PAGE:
# Is it possible to replace the \mathbbm letters with less grainy ones?

Using the bbm package, one can generate letters that look like this:

\documentclass{report}
\usepackage{bbm}
\begin{document}
$\mathbbm{A}$
\end{document}


As you can see, this has a really low resolution and looks unpleasant at a certain font size. If I put this image into Adobe Illustrator and trace it, the result is a much clearer looking letter:

While this isn't perfect, it would be good enough for my purposes. So is there a way to manually replace bbm characters with adjusted ones? Or any other workaround that would enable utilizing the traced character instead of the character?

• the bbm fonts are only available as bitmap fonts as far as I know, can you not use a different double struck, such as amsfonts \mathbb or stix which are available as scalable fonts? – David Carlisle Jan 15 at 19:03
• As an alternative, you could use \mathbb{A} with the amssymb package. – Steven B. Segletes Jan 15 at 19:03

the bbm fonts are bitmap fonts generated by MetaFont. If other double struck fonts are suitable many are available in scalable formats eg \mathbb font from the AMS but if you really want \mathbb then

  .texlive2019/texmf-var/fonts/pk/ljfour/public/bbm/bbm10.600pk


That is a 600dp bitmap tweaked for an HP laserjet 4 printer (which you are probably not using:-)

If you modify the file to

\documentclass{report}
\usepackage{bbm}
\pdfpkresolution=1200
\begin{document}
$\mathbbm{A}$
\end{document}


The first time you run it metafont will fire up and make a higher resolution bitmap

 .texlive2019/texmf-var/fonts/pk/ultre/public/bbm/bbm10.1200pk


You can only choose resolutions that are in modes.mf

/usr/local/texlive/2019/texmf-dist/metafont/misc/modes.mf


so if you need really high resolution you may need to supply an additional mode definition.

• This gives great results at one resolution, but will be less than optimal when used in an environment that can be zoomed. – barbara beeton Jan 15 at 19:39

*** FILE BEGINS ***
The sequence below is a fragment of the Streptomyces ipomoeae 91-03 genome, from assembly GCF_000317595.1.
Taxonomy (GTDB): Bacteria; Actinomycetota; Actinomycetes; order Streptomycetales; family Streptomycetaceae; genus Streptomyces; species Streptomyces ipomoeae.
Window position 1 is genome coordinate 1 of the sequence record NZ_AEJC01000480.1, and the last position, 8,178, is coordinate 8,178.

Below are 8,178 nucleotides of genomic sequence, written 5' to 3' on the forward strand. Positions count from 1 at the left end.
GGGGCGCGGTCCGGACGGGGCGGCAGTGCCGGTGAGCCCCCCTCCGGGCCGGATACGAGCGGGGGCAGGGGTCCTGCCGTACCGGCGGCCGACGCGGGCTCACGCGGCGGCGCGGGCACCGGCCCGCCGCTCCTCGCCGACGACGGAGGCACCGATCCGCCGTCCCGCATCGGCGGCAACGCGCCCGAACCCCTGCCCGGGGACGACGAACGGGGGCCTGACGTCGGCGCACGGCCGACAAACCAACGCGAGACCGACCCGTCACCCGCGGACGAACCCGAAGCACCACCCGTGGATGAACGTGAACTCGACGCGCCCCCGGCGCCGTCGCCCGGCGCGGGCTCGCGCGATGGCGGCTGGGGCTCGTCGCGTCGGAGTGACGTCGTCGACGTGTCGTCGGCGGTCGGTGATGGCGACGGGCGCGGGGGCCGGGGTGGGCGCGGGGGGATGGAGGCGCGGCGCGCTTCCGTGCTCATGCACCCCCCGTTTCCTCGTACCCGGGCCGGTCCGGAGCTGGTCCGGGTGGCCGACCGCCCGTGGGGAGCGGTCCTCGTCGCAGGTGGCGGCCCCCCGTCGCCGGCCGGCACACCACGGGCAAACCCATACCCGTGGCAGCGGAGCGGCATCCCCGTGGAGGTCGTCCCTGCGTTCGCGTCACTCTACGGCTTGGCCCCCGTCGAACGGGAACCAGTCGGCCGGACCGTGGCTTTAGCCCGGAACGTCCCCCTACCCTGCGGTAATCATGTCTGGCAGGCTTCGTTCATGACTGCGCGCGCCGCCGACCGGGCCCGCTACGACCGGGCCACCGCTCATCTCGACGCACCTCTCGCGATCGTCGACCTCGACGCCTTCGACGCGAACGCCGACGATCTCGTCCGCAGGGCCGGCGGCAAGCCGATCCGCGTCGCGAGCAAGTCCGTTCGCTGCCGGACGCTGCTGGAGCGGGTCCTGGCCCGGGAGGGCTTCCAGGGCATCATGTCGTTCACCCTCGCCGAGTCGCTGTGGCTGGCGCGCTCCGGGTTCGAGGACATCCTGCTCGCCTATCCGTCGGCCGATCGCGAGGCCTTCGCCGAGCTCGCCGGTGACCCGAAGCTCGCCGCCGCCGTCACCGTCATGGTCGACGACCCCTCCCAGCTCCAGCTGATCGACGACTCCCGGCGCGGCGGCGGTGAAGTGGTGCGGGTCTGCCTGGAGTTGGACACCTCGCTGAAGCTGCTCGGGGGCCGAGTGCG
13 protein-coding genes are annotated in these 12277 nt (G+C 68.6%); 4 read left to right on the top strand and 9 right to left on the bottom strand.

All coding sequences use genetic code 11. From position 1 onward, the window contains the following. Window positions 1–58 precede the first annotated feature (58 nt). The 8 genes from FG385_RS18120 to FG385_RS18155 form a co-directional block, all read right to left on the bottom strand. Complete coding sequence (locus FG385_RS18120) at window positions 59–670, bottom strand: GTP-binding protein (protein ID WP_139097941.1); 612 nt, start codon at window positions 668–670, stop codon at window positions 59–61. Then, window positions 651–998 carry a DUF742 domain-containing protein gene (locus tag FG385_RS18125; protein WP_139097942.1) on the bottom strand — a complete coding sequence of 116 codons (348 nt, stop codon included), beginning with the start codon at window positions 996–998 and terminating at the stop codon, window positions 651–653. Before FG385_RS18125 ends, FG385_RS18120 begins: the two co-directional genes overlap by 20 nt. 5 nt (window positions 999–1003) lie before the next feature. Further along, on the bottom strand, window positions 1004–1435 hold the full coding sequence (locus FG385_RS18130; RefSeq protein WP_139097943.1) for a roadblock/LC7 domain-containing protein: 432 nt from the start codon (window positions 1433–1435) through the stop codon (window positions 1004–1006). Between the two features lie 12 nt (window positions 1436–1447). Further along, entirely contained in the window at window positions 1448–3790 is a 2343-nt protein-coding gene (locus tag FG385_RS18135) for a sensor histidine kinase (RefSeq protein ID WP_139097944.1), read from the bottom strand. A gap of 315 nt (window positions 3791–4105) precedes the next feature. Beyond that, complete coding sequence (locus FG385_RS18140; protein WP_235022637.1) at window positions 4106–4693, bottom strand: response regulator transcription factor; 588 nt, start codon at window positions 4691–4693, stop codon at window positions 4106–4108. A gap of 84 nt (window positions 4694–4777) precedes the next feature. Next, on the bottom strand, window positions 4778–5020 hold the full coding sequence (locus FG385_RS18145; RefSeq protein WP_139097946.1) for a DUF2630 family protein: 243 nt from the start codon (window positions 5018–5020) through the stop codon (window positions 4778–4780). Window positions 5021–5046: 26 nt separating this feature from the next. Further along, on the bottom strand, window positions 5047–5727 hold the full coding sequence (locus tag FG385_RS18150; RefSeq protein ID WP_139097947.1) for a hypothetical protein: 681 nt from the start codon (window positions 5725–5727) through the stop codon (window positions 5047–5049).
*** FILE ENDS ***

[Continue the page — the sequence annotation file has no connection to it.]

• @barbarabeeton depends on your pdf renderer if you have a high enough bitmap resolution then it should make a reasonable attempt at interpolating a reasonable range of zooms to the screen resolution. – David Carlisle Jan 15 at 19:46
• @barbarabeeton no different to the smooth A in the question which is a bitmap, and zooms OK in my browser – David Carlisle Jan 15 at 19:54
• Really a bitmap? I doubt it -- "If I put this image into Illustrator and trace it, the result is a much clearer looking letter:" Last I knew, Illustrator generated outlines. – barbara beeton Jan 15 at 20:06
• @Skydiver they are all related to all fonts, just pick the highest number you see (I originally guessed 2400 but there was no mode for that so it defaulted back to ljfour at 600) at high resolutions there is very little difference between the modes, really metafont modes are all about tweaking serifs and hairlines on low resolution printers – David Carlisle Jan 15 at 20:46

This is just to honorably mention the dsfont package.

\documentclass{article}
\usepackage{bbm}
\usepackage{dsfont}
\usepackage{amsfonts}
\begin{document}
\begin{tabular}{lll}
\verb|\usepackage{bbm}| & \verb|\mathbbm| & $\mathbbm{A}$ \\
\verb|\usepackage{dsfont}| & \verb|\mathds| & $\mathds{A}$ \\
\verb|\usepackage{amsfonts}| & \verb|\mathbb| & $\mathbb{A}$ \\
\end{tabular}
\end{document}


• but what if I really really really want /A not A\ – David Carlisle Jan 15 at 19:47
• @davidcarlisle \reflectbox will make you happy 😃 – Schrödinger's cat Jan 15 at 19:51
• @Schrödinger'scat as in the cat is alive and dead? reflecting a character is changing it few of them are symetrical :-) but I guess you have been joking – Frank Mittelbach Jan 22 at 8:37

You can load many different \mathbb alphabets using the mathalpha package, or if you can use LuaLaTeX or XeLaTeX, unicode-math. All are outline, rather than bitmap, fonts.

After loading the package and your fonts of choice, write \mathbb{A}.